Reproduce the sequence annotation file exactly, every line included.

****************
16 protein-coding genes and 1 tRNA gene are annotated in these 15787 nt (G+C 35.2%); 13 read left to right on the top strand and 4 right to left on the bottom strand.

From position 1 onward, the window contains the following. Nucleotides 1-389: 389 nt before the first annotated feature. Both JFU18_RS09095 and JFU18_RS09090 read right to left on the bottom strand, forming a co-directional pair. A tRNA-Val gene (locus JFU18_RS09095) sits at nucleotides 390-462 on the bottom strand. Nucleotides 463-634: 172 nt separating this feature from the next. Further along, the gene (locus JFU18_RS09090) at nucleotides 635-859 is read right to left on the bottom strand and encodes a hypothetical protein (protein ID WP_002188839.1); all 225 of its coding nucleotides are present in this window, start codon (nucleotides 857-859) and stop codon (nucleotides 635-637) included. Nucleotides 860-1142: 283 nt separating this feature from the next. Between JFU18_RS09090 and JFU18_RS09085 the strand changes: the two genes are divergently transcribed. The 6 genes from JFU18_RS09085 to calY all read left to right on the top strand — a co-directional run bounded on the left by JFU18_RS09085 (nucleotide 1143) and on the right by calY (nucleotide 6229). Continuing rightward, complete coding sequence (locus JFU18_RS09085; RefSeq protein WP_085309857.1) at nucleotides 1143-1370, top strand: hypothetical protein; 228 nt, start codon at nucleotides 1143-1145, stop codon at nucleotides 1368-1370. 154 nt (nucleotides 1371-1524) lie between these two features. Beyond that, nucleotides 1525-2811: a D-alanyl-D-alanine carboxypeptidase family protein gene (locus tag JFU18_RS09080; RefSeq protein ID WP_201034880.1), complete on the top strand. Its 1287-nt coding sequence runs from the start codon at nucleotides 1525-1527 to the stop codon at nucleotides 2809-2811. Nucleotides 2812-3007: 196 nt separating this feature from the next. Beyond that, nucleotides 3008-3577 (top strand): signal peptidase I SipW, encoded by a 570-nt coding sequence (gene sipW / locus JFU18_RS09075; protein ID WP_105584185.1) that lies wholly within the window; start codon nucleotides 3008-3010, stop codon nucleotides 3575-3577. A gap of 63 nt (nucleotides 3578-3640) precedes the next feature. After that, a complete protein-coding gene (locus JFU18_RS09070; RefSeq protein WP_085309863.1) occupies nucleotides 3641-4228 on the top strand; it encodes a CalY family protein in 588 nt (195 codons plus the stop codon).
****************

16 protein-coding genes and 1 tRNA gene are annotated in these 15787 nt (G+C 35.2%); 13 read left to right on the top strand and 4 right to left on the bottom strand.

From position 1 onward, the window contains the following. Nucleotides 1-389: 389 nt before the first annotated feature. Both JFU18_RS09095 and JFU18_RS09090 read right to left on the bottom strand, forming a co-directional pair. A tRNA-Val gene (locus JFU18_RS09095) sits at nucleotides 390-462 on the bottom strand. Nucleotides 463-634: 172 nt separating this feature from the next. Further along, the gene (locus JFU18_RS09090) at nucleotides 635-859 is read right to left on the bottom strand and encodes a hypothetical protein (protein ID WP_002188839.1); all 225 of its coding nucleotides are present in this window, start codon (nucleotides 857-859) and stop codon (nucleotides 635-637) included. Nucleotides 860-1142: 283 nt separating this feature from the next. Between JFU18_RS09090 and JFU18_RS09085 the strand changes: the two genes are divergently transcribed. The 6 genes from JFU18_RS09085 to calY all read left to right on the top strand — a co-directional run bounded on the left by JFU18_RS09085 (nucleotide 1143) and on the right by calY (nucleotide 6229). Continuing rightward, complete coding sequence (locus JFU18_RS09085; RefSeq protein WP_085309857.1) at nucleotides 1143-1370, top strand: hypothetical protein; 228 nt, start codon at nucleotides 1143-1145, stop codon at nucleotides 1368-1370. 154 nt (nucleotides 1371-1524) lie between these two features. Beyond that, nucleotides 1525-2811: a D-alanyl-D-alanine carboxypeptidase family protein gene (locus tag JFU18_RS09080; RefSeq protein ID WP_201034880.1), complete on the top strand. Its 1287-nt coding sequence runs from the start codon at nucleotides 1525-1527 to the stop codon at nucleotides 2809-2811. Nucleotides 2812-3007: 196 nt separating this feature from the next. Beyond that, nucleotides 3008-3577 (top strand): signal peptidase I SipW, encoded by a 570-nt coding sequence (gene sipW / locus JFU18_RS09075; protein ID WP_105584185.1) that lies wholly within the window; start codon nucleotides 3008-3010, stop codon nucleotides 3575-3577. A gap of 63 nt (nucleotides 3578-3640) precedes the next feature. After that, a complete protein-coding gene (locus JFU18_RS09070; RefSeq protein WP_085309863.1) occupies nucleotides 3641-4228 on the top strand; it encodes a CalY family protein in 588 nt (195 codons plus the stop codon).